On the indicated path, The Gospel according to Jesus Christ It would be a fundamental station for the definitive consolidation of Saramago as an international cultural and literary reference, with the help of the controversy created from the trenches of the Catholic Church that would lead first to the veto of the government of Cavaco Silva to the award of the European Literary Prize and later to the self-exile of the author in Lanzarote with River Pillarhis wife, translator and director of the Saramago Foundation.

‘Raised from the ground’ marked the overcoming of a long time of silence and the beginning of a path of world recognition

The heterodox and “human” vision of the Gospel, which Saramago claimed to be a personal “settling of accounts with God”, must be linked to the critical and “human” rereading of the Bible through the recreation of some of its most significant passages and protagonists that we find in Cain, where the fratricide is redeemed from his crime, shifting the blame to the contempt that God had shown him and that would have led him to the fatal confrontation with Abel.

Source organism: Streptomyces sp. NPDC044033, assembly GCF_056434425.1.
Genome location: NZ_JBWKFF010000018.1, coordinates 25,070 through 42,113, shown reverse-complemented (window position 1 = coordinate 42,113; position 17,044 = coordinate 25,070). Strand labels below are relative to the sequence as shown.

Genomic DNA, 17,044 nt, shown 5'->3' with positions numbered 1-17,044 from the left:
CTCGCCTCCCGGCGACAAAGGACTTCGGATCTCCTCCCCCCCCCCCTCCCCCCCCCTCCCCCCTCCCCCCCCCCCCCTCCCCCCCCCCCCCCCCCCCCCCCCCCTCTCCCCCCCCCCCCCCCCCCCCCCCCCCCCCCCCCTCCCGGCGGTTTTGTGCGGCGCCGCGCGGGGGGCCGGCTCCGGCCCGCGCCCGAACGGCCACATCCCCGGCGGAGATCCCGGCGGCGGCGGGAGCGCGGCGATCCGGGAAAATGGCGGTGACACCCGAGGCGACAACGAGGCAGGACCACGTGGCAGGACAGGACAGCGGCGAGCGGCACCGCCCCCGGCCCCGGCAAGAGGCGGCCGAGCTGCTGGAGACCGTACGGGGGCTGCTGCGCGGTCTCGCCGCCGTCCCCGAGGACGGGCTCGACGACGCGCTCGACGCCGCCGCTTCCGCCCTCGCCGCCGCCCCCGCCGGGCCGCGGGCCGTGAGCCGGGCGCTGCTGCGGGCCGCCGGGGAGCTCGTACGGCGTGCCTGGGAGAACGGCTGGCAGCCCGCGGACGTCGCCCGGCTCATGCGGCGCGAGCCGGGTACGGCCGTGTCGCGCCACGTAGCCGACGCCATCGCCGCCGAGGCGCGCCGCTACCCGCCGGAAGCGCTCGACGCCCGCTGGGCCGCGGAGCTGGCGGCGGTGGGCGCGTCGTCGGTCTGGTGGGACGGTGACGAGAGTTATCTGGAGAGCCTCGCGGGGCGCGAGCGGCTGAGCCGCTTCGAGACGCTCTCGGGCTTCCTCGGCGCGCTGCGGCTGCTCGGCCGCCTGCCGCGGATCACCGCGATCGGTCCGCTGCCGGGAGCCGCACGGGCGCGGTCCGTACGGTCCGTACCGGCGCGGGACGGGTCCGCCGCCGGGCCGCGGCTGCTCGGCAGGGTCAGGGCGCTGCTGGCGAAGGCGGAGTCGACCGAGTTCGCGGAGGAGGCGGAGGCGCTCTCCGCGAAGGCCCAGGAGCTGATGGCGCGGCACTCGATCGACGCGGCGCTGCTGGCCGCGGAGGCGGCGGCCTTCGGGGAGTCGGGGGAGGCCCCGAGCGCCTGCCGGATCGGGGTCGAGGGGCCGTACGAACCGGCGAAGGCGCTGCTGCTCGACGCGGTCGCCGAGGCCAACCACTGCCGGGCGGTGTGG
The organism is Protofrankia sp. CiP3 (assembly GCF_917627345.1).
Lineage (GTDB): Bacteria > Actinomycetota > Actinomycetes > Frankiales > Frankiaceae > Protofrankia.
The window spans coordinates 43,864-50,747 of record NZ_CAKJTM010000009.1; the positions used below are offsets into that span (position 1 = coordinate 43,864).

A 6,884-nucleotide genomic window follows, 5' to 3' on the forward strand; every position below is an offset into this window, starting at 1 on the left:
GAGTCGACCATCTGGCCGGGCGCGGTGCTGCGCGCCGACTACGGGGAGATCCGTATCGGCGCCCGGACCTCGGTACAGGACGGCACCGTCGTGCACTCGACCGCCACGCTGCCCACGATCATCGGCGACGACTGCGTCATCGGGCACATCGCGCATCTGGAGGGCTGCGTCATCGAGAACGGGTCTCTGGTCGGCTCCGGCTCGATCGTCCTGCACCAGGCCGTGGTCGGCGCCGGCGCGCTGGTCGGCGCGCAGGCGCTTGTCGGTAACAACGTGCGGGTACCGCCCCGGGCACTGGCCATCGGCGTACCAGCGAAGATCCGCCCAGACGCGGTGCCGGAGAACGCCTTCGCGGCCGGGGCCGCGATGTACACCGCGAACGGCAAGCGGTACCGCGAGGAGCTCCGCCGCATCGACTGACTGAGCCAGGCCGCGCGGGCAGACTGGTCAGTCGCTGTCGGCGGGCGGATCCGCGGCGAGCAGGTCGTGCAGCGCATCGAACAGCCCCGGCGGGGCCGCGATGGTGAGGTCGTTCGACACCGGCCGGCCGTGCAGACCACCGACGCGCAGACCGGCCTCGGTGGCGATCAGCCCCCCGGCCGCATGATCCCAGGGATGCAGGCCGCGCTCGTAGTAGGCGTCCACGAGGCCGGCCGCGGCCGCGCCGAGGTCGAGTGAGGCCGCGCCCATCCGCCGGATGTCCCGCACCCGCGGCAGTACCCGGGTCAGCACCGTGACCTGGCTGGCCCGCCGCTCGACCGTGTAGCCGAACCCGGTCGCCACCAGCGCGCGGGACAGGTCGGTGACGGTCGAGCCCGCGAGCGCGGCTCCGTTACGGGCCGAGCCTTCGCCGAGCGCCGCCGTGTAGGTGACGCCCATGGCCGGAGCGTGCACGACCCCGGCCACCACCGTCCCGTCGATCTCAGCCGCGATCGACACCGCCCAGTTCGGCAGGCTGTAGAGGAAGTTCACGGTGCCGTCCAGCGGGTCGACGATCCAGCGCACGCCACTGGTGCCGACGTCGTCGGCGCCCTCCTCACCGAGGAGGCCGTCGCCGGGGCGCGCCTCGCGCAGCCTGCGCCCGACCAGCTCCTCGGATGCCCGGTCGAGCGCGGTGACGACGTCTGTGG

If the publication of the stone raft was a timely and necessary work for Portugal and Europe due to the historical moment in which the book appeared, equally timely was the publication of The year of the death of Ricardo Reiscoinciding with the definitive universalization of the work of person from the celebrations, publications and translations related to the centenary of his birth and the fiftieth anniversary of his death.

This time, the protagonist would be one of the heteronyms of Fernando Pessoa, the one who had assumed the entire translation of the classical lyrics for the definitive work of Supra-Camões, now back in Portugal, after having been exiled for his monarchical ideas, and retired in a Lisbon hotel where he is going to coincide with Lidia, the protagonist of some of his greatest poems (a true tour de force between author, heteronym and character), and all this with the construction of a beautician character confined in his ivory tower that It has as a backdrop the tragic and bloody landscape of the Spanish Civil War, a theme that would reappear in other Saramago novels.